Court Ends Juvenile Death Penalty

GENERIC death penalty injection chair supreme court justice juvenile CBS/AP

The Supreme Court ruled Tuesday that the death penalty is unconstitutionally cruel for juvenile killers. In a 5-4 decision, the justices found that the Constitution forbids executing anyone for a crime committed before the age of 18.

The ruling ends a practice used in 19 states and tosses out death sentences of about 70 juvenile murderers. It also blocks states from seeking to execute minors for future crimes.

"This is by far the biggest decision of the term," says CBSNews.com Legal Analyst Andrew Cohen. "It's a huge victory for opponents of the death penalty and a major defeat for many prosecutors around the country."

The court had already barred the death penalty for defendants 15 years of age or younger at the time of their crimes. Tuesday's ruling prevents states from making 16- and 17-year-olds eligible for execution.

The ruling had an immediate benefit for Lee Boyd Malvo, convicted of the Washington D.C. snipings of 2002. Malvo was 17 at the time.

The decision was the second major defeat at the high court in three years for supporters of the death penalty. Justices in 2002 banned the execution of the mentally retarded, also citing the Constitution's Eighth Amendment ban on cruel and unusual punishments.

Justice Anthony Kennedy, writing for the majority, noted that most states don't allow the execution of juvenile killers and those that do use the penalty infrequently. The trend, he noted, was to abolish the practice.

"Our society views juveniles ... as categorically less culpable than the average criminal," Kennedy wrote.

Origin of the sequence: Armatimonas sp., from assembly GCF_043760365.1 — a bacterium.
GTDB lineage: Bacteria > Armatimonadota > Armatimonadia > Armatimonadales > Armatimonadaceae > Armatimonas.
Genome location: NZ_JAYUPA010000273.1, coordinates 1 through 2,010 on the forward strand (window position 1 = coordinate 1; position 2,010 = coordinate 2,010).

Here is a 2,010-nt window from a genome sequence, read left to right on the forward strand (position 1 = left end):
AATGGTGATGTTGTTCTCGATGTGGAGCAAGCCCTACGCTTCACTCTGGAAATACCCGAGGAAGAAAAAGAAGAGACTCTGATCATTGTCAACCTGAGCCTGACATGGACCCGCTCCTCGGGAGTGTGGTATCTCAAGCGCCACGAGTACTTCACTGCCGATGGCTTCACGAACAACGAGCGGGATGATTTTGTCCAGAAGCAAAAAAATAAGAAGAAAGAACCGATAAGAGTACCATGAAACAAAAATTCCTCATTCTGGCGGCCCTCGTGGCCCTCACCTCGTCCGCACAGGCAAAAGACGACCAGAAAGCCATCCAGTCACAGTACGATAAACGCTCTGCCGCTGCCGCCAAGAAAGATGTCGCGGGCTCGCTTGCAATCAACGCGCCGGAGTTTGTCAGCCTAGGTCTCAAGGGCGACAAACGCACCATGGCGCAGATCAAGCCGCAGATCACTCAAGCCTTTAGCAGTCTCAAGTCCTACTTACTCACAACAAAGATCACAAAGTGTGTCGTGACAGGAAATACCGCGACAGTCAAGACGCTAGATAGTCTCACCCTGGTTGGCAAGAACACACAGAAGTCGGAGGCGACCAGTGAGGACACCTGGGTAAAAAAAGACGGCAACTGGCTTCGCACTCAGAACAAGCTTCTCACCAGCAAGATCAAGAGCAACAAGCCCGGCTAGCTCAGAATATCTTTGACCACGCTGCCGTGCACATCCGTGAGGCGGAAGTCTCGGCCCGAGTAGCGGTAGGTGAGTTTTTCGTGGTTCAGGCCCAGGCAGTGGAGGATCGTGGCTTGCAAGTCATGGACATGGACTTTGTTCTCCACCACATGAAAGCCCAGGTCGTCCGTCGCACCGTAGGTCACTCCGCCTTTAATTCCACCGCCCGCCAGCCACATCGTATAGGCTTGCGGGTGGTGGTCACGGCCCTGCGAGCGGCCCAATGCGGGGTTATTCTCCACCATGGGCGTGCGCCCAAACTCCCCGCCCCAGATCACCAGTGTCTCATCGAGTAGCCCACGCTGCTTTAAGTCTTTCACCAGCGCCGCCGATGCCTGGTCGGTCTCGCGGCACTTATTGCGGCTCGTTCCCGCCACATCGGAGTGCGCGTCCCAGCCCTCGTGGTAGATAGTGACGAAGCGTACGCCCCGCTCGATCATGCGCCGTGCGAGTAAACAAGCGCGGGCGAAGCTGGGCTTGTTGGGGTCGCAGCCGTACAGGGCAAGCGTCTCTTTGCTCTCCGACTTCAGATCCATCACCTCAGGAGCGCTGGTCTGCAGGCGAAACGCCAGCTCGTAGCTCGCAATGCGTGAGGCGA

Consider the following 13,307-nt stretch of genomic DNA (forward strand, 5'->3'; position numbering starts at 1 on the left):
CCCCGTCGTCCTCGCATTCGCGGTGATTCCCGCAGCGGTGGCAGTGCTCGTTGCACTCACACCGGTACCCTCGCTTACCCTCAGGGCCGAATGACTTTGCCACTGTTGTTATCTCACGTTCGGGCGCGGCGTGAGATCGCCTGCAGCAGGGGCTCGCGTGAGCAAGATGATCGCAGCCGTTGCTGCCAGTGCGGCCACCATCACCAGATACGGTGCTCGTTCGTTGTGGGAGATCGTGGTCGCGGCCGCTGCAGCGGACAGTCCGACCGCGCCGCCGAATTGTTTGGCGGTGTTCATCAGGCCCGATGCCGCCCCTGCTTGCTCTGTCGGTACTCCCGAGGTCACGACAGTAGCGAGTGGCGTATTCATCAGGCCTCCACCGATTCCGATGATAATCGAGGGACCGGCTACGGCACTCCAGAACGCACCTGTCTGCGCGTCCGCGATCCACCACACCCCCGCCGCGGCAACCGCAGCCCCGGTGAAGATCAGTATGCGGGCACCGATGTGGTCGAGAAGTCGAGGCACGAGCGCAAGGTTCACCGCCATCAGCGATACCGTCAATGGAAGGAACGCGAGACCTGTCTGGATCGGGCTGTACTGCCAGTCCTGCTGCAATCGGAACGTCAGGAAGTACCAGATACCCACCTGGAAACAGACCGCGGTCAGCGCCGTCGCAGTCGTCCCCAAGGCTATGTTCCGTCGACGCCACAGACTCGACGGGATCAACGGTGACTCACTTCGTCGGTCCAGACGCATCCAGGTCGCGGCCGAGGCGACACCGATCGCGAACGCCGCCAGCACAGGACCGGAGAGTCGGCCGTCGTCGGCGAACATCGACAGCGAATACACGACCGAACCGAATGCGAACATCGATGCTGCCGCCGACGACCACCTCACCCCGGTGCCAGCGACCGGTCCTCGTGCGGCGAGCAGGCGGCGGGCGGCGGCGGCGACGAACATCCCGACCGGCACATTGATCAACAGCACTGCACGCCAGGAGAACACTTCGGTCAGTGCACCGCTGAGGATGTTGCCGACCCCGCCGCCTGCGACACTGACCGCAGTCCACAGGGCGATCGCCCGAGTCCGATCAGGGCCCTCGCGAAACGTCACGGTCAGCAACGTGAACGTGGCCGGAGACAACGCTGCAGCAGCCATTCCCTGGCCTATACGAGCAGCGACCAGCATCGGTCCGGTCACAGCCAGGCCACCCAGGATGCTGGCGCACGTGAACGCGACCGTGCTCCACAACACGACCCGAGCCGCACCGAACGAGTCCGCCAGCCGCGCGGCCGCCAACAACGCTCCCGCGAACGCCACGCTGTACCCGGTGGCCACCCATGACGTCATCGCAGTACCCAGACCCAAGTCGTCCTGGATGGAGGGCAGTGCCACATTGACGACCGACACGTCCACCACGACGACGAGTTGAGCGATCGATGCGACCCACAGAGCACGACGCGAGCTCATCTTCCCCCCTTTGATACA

Juvenile offenders have been put to death in recent years in just a few other countries, including Iran, Pakistan, China and Saudi Arabia. All those countries have gone on record as opposing capital punishment for minors.

The Supreme Court has permitted states to impose capital punishment since 1976 and more than 3,400 inmates await execution in the 38 states that allow death sentences.

Justices were called on to draw an age line in death cases after Missouri's highest court overturned the death sentence given to a 17-year-old Christopher Simmons, who kidnapped a neighbor in Missouri, hog-tied her and threw her off a bridge. Prosecutors say he planned the burglary and killing of Shirley Crook in 1993 and bragged that he could get away with it because of his age.

The four most liberal justices had already gone on record in 2002, calling it "shameful" to execute juvenile killers. Those four, joined by Kennedy, also agreed with Tuesday's decision: Justices John Paul Stevens, David H. Souter, Ruth Bader Ginsburg and Stephen Breyer.

Chief Justice William H. Rehnquist and Justices Antonin Scalia and Clarence Thomas, as expected, voted to uphold the executions. They were joined by Justice Sandra Day O'Connor.

Currently, 19 states allow executions for people under age 18: Alabama, Arizona, Arkansas, Delaware, Florida, Georgia, Idaho, Kentucky, Louisiana, Mississippi, Nevada, New Hampshire, North Carolina, Oklahoma, Pennsylvania, South Carolina, Utah, Texas and Virginia.

In a dissent, Scalia decried the decision, arguing that there has been no clear trend of declining juvenile executions to justify a growing consensus against the practice.

"The court says in so many words that what our people's laws say about the issue does not, in the last analysis, matter: 'In the end our own judgment will be brought to bear on the question of the acceptability of the death penalty,' he wrote in a 24-page dissent.

"The court thus proclaims itself sole arbiter of our nation's moral standards," Scalia wrote.
  • Joel Roberts

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